In diabetic foot disease, the loading of the foot during ambulatory activity is abnormal, leading to ulceration and amputation. A comprehensive analysis of foot loading based on biomechanics, ambulatory activity levels and footwear adherence is lacking. In the DIALOAD project, we aim to unravel the biomechanical and behavioral mechanisms of foot loading and ulceration.

Diabetic foot disease poses an enormous burden on individuals and society. This disease is characterized by non-healing ulcers that may lead to prolonged hospitalization and amputation.

A better understanding of how to heal and prevent these ulcers is paramount. Abnormal loading of the foot plays a key role in ulcer healing and prevention. Foot loading is determined by foot biomechanics (e.g. peak plantar pressures), weight-bearing ambulatory activity (e.g. daily steps and time spent standing) and adherence to wearing protective offloading devices (e.g. custom-made footwear). However, these factors have never been investigated comprehensively in relation to ulcer outcomes. 

In DIALOAD, we will conduct two prospective observational cohort studies. In one we will measure multiple biomechanical and behavioral parameters in 60 people with diabetes at high-risk of ulceration, and follow them for 12 months for ulcer and additional health outcomes. In the other, we will measure the same parameters in 40 people with diabetes and a plantar foot ulcer and follow them until ulcer healing.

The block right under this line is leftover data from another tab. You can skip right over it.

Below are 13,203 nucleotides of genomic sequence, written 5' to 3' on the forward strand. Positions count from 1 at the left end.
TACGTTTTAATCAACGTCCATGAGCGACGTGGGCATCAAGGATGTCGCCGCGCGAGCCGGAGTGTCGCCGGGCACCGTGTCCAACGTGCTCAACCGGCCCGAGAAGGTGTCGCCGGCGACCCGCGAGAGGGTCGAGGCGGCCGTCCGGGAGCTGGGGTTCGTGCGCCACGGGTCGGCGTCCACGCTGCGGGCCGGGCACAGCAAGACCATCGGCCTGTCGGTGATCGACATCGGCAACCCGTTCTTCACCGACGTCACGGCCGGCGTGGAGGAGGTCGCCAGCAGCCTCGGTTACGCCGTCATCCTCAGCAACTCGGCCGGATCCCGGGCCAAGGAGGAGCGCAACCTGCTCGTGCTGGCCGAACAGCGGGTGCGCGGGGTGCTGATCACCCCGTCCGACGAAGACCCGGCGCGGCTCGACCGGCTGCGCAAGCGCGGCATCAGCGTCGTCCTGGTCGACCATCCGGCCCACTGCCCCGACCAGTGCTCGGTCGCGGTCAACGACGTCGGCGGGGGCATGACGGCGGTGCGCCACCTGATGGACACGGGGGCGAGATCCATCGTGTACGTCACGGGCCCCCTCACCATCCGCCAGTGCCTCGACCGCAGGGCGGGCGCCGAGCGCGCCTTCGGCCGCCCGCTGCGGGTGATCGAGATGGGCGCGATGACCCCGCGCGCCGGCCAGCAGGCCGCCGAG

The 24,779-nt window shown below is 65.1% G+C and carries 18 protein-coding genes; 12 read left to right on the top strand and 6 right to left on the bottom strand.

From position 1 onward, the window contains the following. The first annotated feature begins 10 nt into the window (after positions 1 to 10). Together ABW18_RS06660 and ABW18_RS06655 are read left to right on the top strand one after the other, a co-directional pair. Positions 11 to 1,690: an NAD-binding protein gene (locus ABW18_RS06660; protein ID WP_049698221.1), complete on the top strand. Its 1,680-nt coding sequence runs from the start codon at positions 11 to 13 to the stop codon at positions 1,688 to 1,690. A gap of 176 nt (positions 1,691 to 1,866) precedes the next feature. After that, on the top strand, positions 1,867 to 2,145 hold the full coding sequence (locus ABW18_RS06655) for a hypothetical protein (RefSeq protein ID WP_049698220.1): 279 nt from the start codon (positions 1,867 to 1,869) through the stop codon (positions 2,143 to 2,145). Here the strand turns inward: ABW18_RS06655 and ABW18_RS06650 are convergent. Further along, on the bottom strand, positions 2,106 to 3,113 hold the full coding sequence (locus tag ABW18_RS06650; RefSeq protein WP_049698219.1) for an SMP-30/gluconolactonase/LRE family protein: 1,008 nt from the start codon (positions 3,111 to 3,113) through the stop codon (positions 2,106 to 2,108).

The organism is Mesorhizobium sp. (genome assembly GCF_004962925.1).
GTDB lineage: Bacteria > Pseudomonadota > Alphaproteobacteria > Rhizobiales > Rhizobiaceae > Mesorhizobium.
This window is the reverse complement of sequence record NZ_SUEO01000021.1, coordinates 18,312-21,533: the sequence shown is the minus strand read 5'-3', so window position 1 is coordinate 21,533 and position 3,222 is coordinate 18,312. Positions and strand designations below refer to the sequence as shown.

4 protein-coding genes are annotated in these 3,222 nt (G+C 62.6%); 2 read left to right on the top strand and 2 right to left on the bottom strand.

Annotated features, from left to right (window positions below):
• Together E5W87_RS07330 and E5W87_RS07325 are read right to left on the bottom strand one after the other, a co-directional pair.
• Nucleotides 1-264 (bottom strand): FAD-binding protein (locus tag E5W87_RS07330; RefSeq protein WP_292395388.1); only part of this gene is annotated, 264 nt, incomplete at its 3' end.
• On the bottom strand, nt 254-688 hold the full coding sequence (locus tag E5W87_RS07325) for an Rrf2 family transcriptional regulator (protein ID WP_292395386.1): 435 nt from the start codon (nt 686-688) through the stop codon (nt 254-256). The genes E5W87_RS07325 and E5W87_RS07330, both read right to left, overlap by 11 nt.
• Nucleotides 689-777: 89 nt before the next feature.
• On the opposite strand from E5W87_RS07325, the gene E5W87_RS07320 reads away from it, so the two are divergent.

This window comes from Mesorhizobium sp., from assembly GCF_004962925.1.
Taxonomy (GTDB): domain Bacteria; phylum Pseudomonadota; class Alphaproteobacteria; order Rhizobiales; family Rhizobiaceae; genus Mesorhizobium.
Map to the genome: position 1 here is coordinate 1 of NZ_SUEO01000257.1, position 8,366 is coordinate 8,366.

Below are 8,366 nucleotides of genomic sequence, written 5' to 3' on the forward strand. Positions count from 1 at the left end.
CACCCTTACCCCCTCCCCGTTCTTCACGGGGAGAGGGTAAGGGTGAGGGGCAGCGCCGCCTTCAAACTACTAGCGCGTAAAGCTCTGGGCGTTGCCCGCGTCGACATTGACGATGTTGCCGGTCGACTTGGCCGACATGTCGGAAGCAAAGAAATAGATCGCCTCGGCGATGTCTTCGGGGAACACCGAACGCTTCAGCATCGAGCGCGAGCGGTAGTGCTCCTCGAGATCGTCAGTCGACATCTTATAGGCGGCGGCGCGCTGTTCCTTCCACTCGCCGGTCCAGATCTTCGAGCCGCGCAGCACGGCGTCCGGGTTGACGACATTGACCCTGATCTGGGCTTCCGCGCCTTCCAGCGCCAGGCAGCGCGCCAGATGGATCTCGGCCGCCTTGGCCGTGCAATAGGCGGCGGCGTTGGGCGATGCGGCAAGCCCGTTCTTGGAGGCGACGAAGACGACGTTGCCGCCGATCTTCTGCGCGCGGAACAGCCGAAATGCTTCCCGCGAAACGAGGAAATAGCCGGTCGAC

Participants will be recruited from Amsterdam UMC (both locations) and from ZGT (Almelo) and Isala (Zwolle). With these studies, we aim to unravel the underlying biomechanical and behavioral mechanisms of foot loading, diabetic foot ulceration and healing. For this we will develop a comprehensive load-capacity model based on foot biomechanics, weight-bearing activity and footwear adherence, and investigate its association with ulcer outcomes. Study findings will then be used to develop personalized interventions based on an individual’s load profile.

Researchers involved